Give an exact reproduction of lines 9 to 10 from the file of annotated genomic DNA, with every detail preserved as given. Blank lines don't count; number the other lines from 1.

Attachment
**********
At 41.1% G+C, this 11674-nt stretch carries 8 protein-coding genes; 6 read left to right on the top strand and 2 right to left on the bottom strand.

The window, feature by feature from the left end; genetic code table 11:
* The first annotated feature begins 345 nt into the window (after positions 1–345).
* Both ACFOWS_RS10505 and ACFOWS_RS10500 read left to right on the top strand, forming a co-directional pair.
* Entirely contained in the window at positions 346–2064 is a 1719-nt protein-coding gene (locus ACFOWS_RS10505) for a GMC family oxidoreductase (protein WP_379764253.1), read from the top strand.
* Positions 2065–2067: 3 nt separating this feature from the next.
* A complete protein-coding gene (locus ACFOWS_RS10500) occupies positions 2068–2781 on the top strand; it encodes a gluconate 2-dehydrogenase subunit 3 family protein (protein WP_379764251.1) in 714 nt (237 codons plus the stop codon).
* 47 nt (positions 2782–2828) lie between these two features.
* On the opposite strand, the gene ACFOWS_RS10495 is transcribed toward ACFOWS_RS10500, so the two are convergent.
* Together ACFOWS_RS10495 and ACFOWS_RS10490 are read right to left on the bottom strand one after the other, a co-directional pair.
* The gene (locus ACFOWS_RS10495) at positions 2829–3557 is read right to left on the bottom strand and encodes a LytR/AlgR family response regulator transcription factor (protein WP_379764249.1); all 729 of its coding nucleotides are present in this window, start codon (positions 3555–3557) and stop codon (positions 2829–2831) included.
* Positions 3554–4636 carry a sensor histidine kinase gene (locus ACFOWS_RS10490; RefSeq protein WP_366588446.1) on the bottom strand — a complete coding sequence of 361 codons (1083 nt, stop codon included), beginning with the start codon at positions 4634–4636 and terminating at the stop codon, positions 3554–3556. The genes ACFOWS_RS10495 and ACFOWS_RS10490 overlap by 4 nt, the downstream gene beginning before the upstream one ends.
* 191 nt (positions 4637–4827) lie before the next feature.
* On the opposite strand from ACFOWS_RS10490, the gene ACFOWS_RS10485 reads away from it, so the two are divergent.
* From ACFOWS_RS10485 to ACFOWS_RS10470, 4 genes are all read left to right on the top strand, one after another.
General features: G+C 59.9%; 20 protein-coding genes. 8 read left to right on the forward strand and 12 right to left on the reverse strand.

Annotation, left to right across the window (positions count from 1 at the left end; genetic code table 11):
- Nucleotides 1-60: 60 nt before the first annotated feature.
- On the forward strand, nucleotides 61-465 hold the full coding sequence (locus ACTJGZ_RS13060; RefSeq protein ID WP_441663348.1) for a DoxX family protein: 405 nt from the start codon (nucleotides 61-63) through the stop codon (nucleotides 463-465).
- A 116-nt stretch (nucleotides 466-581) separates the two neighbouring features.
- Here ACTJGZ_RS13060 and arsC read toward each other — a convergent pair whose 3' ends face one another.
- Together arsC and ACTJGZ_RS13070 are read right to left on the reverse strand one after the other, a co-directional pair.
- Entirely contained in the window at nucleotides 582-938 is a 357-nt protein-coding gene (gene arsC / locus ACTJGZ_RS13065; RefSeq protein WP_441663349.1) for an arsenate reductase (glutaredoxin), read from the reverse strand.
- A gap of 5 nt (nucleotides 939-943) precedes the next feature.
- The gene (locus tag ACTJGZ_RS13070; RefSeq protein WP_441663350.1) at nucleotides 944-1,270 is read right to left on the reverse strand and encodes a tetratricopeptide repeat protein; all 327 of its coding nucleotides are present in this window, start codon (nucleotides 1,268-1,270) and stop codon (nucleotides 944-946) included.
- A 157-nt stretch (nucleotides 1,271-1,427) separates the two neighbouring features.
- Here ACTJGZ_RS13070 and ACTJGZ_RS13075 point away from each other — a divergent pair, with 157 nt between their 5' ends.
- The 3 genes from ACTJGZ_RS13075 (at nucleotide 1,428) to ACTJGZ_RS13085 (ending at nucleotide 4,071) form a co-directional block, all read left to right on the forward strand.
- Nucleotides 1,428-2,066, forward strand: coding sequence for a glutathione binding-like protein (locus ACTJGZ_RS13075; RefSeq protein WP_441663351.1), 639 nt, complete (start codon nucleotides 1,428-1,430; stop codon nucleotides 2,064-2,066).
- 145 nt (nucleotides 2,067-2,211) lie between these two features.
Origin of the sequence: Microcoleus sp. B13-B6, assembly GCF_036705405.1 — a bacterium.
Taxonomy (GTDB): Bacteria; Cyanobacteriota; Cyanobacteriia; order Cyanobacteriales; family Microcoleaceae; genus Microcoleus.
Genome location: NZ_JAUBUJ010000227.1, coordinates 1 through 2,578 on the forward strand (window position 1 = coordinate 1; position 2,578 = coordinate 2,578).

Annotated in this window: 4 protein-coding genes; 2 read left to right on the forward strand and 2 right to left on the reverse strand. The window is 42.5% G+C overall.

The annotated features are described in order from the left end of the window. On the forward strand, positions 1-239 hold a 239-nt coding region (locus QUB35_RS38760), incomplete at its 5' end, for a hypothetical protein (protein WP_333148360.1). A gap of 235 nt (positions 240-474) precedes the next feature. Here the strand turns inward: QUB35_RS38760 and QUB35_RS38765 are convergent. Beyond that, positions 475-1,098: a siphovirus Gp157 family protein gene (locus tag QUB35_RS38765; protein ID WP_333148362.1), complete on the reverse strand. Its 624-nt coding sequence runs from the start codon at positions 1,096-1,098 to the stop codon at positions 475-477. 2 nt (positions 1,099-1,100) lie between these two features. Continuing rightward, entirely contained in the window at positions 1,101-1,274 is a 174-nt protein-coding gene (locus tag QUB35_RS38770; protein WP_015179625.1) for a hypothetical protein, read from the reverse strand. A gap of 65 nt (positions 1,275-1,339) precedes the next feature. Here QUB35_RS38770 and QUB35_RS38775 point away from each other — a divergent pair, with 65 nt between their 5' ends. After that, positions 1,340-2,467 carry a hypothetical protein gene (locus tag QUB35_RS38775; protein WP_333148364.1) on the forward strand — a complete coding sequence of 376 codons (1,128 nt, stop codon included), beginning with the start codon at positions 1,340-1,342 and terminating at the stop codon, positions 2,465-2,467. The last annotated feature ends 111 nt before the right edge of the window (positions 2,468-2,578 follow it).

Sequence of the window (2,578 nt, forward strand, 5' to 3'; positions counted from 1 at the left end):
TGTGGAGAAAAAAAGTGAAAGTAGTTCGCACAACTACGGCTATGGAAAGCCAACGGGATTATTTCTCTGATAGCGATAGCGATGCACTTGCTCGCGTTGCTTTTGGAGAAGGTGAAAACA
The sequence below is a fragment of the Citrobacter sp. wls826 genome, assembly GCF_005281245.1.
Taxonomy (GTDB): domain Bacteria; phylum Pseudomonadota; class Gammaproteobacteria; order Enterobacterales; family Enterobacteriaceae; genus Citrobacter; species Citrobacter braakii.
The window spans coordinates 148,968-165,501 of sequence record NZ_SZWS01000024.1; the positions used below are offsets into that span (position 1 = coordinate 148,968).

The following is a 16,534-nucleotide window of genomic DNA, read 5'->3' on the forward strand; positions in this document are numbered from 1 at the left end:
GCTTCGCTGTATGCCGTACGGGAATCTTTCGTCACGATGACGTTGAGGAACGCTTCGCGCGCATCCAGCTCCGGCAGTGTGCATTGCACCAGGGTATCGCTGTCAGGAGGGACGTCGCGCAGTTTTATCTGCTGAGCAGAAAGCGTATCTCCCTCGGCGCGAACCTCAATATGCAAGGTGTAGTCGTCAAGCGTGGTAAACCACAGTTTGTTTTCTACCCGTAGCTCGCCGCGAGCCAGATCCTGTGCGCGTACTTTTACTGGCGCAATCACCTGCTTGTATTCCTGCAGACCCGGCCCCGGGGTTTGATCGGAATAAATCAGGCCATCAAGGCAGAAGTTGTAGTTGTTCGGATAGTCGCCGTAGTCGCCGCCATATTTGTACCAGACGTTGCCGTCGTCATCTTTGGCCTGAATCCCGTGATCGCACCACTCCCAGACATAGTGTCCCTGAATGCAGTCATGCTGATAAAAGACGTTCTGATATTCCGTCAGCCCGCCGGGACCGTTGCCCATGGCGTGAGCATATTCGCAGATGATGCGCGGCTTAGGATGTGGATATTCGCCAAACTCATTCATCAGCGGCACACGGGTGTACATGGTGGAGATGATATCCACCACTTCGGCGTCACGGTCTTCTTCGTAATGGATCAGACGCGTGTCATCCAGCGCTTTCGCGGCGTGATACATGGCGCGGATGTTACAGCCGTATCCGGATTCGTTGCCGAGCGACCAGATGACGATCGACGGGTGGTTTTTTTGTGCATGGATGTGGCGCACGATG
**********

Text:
* On the opposite strand, the gene ACFOWS_RS10495 is transcribed toward ACFOWS_RS10500, so the two are convergent.
* Together ACFOWS_RS10495 and ACFOWS_RS10490 are read right to left on the bottom strand one after the other, a co-directional pair.